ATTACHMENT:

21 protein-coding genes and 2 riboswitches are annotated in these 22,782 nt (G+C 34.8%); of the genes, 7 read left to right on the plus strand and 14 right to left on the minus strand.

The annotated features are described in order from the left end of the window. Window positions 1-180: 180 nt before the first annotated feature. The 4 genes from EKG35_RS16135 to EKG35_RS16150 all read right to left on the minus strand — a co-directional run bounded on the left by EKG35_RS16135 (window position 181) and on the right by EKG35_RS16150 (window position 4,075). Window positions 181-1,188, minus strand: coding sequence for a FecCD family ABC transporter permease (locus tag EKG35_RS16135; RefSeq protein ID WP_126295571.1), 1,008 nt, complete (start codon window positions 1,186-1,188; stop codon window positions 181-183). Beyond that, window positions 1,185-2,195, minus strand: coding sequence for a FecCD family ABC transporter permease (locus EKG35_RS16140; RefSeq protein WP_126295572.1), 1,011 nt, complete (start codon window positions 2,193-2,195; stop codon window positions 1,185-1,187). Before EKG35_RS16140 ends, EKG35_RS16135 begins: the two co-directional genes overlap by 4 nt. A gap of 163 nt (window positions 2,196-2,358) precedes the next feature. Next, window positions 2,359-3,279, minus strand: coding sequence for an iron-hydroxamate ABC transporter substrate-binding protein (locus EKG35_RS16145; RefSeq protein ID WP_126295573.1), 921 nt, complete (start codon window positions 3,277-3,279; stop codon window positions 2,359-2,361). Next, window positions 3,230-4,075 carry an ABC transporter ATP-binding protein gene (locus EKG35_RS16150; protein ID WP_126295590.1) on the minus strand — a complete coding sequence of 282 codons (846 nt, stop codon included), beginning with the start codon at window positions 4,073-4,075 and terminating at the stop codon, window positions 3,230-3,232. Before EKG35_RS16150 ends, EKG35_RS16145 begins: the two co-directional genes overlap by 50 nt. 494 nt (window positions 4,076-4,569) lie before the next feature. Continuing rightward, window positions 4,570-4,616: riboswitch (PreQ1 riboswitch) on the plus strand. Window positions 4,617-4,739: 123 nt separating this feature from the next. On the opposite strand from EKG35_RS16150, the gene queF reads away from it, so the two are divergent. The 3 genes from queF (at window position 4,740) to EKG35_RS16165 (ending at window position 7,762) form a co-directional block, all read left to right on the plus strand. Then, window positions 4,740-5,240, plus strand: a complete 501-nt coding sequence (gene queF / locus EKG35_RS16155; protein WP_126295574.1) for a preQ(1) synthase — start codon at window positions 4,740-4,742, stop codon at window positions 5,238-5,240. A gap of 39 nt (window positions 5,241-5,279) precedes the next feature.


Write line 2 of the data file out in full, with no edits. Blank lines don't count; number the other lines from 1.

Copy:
The annotated features are described in order from the left end of the window. Window positions 1-180: 180 nt before the first annotated feature. The 4 genes from EKG35_RS16135 to EKG35_RS16150 all read right to left on the minus strand — a co-directional run bounded on the left by EKG35_RS16135 (window position 181) and on the right by EKG35_RS16150 (window position 4,075). Window positions 181-1,188, minus strand: coding sequence for a FecCD family ABC transporter permease (locus tag EKG35_RS16135; RefSeq protein ID WP_126295571.1), 1,008 nt, complete (start codon window positions 1,186-1,188; stop codon window positions 181-183). Beyond that, window positions 1,185-2,195, minus strand: coding sequence for a FecCD family ABC transporter permease (locus EKG35_RS16140; RefSeq protein WP_126295572.1), 1,011 nt, complete (start codon window positions 2,193-2,195; stop codon window positions 1,185-1,187). Before EKG35_RS16140 ends, EKG35_RS16135 begins: the two co-directional genes overlap by 4 nt. A gap of 163 nt (window positions 2,196-2,358) precedes the next feature. Next, window positions 2,359-3,279, minus strand: coding sequence for an iron-hydroxamate ABC transporter substrate-binding protein (locus EKG35_RS16145; RefSeq protein ID WP_126295573.1), 921 nt, complete (start codon window positions 3,277-3,279; stop codon window positions 2,359-2,361). Next, window positions 3,230-4,075 carry an ABC transporter ATP-binding protein gene (locus EKG35_RS16150; protein ID WP_126295590.1) on the minus strand — a complete coding sequence of 282 codons (846 nt, stop codon included), beginning with the start codon at window positions 4,073-4,075 and terminating at the stop codon, window positions 3,230-3,232. Before EKG35_RS16150 ends, EKG35_RS16145 begins: the two co-directional genes overlap by 50 nt. 494 nt (window positions 4,076-4,569) lie before the next feature. Continuing rightward, window positions 4,570-4,616: riboswitch (PreQ1 riboswitch) on the plus strand. Window positions 4,617-4,739: 123 nt separating this feature from the next. On the opposite strand from EKG35_RS16150, the gene queF reads away from it, so the two are divergent. The 3 genes from queF (at window position 4,740) to EKG35_RS16165 (ending at window position 7,762) form a co-directional block, all read left to right on the plus strand. Then, window positions 4,740-5,240, plus strand: a complete 501-nt coding sequence (gene queF / locus EKG35_RS16155; protein WP_126295574.1) for a preQ(1) synthase — start codon at window positions 4,740-4,742, stop codon at window positions 5,238-5,240. A gap of 39 nt (window positions 5,241-5,279) precedes the next feature.